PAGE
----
Too Cool for School

Philly's journalism schools say they're prepared for the future. But students aren't sure if their teachers are ready for today.

By Larry Atkins
Add Comment Add Comment | Comments: 7 | Posted Apr. 6, 2009

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“Over the past two years, we’ve had great success in placing journalism students in internships and jobs. How that will play out in the future, however, is an open question," she says. "I suspect the best student journalists will land jobs in the news industry, but they may have to move to growth areas of the country. For others, it will be tough. Our students are broadly trained within the communication field, including public relations. So even if our journalism students can’t find jobs in the news business, they will have the background they need to get plum jobs in public relations.”

"They just need to understand that the format is changing," Bunch says. "But that’s always been true. Blogs didn’t exist for me when I graduated from college 28 years ago. It’s an even more rapid change now. But if you care about writing about news, there will be a place for you.”

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Larry Atkins teaches journalism at Temple University and Arcadia University.

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Comments 1 - 7 of 7
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1. Eric said... on Apr 7, 2009 at 09:19AM

“I graduated from Temple University 2 years ago with a degree in Journalism and minor in Latin American Studies. To be honest, I do not regret the path I choose because the classes were great. Investigative reporting, broadcast journalism and electronic information gathering were just some of the few classes I learned a lot from.

I learned about social media through my own adventures and I wouldn't expect Temple or any other school to change their programs. However, I do think it's a component.”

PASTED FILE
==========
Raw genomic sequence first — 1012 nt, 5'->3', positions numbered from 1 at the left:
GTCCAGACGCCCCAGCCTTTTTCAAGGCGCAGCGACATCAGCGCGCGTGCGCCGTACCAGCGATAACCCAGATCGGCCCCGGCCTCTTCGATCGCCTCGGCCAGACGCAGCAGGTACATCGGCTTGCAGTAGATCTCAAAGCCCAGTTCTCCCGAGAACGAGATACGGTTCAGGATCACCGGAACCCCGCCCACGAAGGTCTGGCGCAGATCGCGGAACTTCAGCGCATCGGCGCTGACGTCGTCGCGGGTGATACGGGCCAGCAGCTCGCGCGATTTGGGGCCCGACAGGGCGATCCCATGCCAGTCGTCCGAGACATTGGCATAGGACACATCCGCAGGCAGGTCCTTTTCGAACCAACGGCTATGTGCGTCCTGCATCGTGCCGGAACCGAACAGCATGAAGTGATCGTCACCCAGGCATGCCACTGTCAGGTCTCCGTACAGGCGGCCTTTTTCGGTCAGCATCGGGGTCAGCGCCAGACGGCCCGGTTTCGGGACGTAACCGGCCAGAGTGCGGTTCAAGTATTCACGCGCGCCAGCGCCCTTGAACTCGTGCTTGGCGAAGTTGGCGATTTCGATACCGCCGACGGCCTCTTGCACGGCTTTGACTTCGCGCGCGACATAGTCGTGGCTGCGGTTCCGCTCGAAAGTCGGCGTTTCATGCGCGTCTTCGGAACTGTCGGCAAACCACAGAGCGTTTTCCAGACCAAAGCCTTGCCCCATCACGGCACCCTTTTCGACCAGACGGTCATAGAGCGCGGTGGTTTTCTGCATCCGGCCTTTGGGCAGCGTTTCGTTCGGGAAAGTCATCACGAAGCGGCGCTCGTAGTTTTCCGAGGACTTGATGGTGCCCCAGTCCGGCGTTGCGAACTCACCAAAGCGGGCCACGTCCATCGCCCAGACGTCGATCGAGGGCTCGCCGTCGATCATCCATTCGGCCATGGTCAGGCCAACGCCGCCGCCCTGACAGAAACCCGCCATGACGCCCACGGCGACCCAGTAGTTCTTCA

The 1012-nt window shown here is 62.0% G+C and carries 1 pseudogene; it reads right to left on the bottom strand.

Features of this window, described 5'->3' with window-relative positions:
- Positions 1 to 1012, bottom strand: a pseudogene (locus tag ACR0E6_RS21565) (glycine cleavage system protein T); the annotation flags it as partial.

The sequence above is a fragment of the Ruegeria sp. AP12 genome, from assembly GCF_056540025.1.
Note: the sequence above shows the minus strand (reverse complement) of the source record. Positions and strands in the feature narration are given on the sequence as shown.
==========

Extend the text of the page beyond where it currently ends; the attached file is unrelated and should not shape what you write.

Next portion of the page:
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2. Jackie Jardine said... on Apr 7, 2009 at 10:44AM

“While not everything posted or published in the blogosphere deserves the attention of a university curriculum, this ubiquitous form of communication is making every single blogger a journalist of sorts. It would certainly be interesting to have some academic insight in to the phenomenon. And it couldn't hurt the aspiring writer either, given the sad situation of print media. Given the rapid decline of newspaper and magazine sales, tangibility of media is becoming a thing of the past. And though I dread the demise of print media, I realize I must adapt as a writer...that is, if I want a career in the field.”

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3. andrew said... on Apr 7, 2009 at 06:58PM

“You have got to be fucking kidding me. A Temple journalism professor writing about his students and the future of journalism...in PW...again.”

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4. grm1 said... on Apr 9, 2009 at 09:45PM

“andrew, whats your point ???”

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5. grm1 said... on Apr 9, 2009 at 09:45PM

“andrew, whats your point ???”

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6. Mike said... on Apr 11, 2009 at 01:08PM

“I am puzzled as to why college kids would waste their parents money on a major like journalism. What is the future in it? Papers all over the place are on life support, including here in Philly.

A buddy of mine majored in the Radio TV Film program and he got nowhere fast, so he went back to school for IT and is now making 70k. It's really a pity that Temple still offers these majors that do not pay well and take years to repay in loans.



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7. andrew said... on Apr 12, 2009 at 10:40PM

“@ grm1: My point is that PW only recently published a cover story by George Miller on the exact same thing, which - similarly to this story - said nothing. Miller's story was a pointless rumination on his profession that lacked insight; this is a mere transcript of interviews with 19-year-olds that also lacks insight.

I should point out that the successful people I know who graduated from the journalism program see it as a wasted experience and had to put in their own extracurricular legwork to learn how to actually think.”

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